Life As a Queer Volunteer

José is a Community Economic Development (CED) volunteer serving in a pueblo in Atlántico, Colombia.

 

Before coming to Colombia, I didn’t think I would have much culture shock. After all, I’m of Latino origins, I speak Spanish at home, and I’ve lived in Mexico and Chile. However, I was wrong.  The move came with significant culture shock, and the reason behind it was something I hadn’t thought would be such a big deal for me.

I identify as queer, and after my other experiences living abroad, I came out and my life slowly but surely became very gay…to the point that I took it for granted. So, coming to such a conservative culture, living in towns with no anonymity, and living closeted again at work, in the community, and at home hit me like a ton of bricks.

I made local gay friends in Barranquilla, which is only about a 40-minute bus ride from my pueblo, and I discovered that the queer culture isn’t like it is in the US. Because the culture is so much more hidden and taboo here than in the US, it means that the local urban LGBT culture is far riskier and underground. On the town level, I went to an LGBT association meeting and was shocked to find out that the few LGBT members all believe that they were turned gay because they grew up with sisters or lacked a father presence. I have also heard of two incidences within this past year of guys getting beaten up in my town for being gay. It’s a reality that’s a lot more real here than in the States. Discrimination is also accepted in restaurants, hotels, and many other public spaces and can lead to arrests.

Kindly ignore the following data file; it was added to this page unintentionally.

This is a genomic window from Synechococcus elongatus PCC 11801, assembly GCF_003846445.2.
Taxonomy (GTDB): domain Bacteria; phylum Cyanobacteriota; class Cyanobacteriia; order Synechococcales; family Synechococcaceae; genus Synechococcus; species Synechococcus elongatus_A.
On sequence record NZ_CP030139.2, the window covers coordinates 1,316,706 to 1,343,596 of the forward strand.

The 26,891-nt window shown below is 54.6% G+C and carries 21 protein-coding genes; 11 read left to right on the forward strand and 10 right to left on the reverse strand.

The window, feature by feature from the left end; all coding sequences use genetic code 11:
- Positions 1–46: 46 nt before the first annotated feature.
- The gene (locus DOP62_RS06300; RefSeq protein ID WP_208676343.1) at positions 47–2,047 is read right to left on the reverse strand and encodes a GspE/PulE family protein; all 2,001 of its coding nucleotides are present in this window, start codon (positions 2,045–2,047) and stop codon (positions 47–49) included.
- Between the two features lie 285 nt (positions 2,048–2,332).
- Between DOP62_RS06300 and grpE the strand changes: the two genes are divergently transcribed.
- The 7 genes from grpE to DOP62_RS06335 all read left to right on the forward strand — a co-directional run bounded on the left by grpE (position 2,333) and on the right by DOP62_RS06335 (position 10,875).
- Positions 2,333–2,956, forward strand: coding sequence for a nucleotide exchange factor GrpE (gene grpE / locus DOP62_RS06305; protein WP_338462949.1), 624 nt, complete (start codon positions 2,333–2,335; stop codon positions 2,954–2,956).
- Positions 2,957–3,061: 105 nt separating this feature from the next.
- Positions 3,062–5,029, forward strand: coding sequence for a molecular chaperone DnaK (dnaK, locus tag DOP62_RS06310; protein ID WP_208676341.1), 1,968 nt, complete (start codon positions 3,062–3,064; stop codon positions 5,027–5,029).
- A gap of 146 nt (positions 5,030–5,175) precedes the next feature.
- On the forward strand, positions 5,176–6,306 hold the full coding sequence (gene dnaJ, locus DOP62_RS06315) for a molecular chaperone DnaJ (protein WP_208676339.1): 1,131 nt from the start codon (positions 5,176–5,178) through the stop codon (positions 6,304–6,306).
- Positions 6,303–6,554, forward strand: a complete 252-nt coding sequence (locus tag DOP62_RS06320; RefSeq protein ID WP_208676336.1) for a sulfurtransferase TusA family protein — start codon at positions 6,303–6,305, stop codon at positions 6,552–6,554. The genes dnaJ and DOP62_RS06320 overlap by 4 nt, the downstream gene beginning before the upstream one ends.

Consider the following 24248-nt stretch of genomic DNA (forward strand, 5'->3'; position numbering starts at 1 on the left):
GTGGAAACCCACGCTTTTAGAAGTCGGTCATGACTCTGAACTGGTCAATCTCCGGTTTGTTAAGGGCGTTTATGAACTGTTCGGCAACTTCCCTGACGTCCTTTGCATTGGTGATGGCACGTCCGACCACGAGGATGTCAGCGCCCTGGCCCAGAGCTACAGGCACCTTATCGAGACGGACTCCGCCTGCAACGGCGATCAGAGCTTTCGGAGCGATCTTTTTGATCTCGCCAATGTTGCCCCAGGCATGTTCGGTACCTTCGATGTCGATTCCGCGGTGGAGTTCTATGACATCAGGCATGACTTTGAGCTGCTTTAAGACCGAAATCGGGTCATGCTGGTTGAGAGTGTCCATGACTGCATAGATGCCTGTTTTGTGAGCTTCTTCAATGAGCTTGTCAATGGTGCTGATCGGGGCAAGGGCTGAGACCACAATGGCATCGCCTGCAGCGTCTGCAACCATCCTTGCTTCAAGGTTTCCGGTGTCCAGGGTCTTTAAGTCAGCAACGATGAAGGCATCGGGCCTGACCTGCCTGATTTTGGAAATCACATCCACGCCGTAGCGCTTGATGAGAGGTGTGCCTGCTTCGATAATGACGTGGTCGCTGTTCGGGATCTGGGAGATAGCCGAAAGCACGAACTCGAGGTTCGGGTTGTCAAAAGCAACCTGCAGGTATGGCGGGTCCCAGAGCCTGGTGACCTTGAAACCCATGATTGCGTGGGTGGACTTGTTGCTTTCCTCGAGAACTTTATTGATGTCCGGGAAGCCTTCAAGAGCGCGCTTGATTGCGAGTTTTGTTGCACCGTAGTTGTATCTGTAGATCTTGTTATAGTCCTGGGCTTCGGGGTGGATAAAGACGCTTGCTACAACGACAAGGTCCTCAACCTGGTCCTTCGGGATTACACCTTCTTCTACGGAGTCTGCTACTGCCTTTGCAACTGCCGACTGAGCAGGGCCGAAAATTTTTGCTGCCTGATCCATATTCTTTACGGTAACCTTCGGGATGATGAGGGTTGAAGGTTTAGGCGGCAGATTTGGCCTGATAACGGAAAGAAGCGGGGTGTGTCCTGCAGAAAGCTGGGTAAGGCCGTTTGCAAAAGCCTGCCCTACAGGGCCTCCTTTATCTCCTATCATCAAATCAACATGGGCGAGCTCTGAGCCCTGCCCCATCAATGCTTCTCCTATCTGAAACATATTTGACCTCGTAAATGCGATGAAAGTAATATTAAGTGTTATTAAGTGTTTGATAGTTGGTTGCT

These are our realities as LGBT volunteers unfortunately. I say this to put a spotlight on the issue for those of you that don’t face this reality. I’m not asking for pity or sorry faces either. One thing all minorities learn early on is to grow a thick skin and learn to thrive in areas where it’s difficult.

And there are good things that have happened. Some unexpected: like friends opening their eyes to these realities, or your town — the same one that beats up your queer brothers and sisters — having an LGBT carnaval parade and celebrating queer culture, or making new friends with other amazing volunteers going through the same struggles. I have also been extremely lucky to have established a relationship with a local man that I’m crazy about and see a fantastic future with…in fact he’s meeting my friends and family next month in the States and I couldn’t be more excited!

One of my favorite people in Colombia, Megyn, a fellow volunteer, has been a pillar for me. Both of us approached a few people in the office with the idea of starting LGBT+ meetings that are open to allies and eventually met with Geralyn, Jonathan, and Ketty about this possibility. They were very supportive and we were given their blessing to have these meetings in conjunction with the diversity committee while keeping them open to all volunteers and staff members.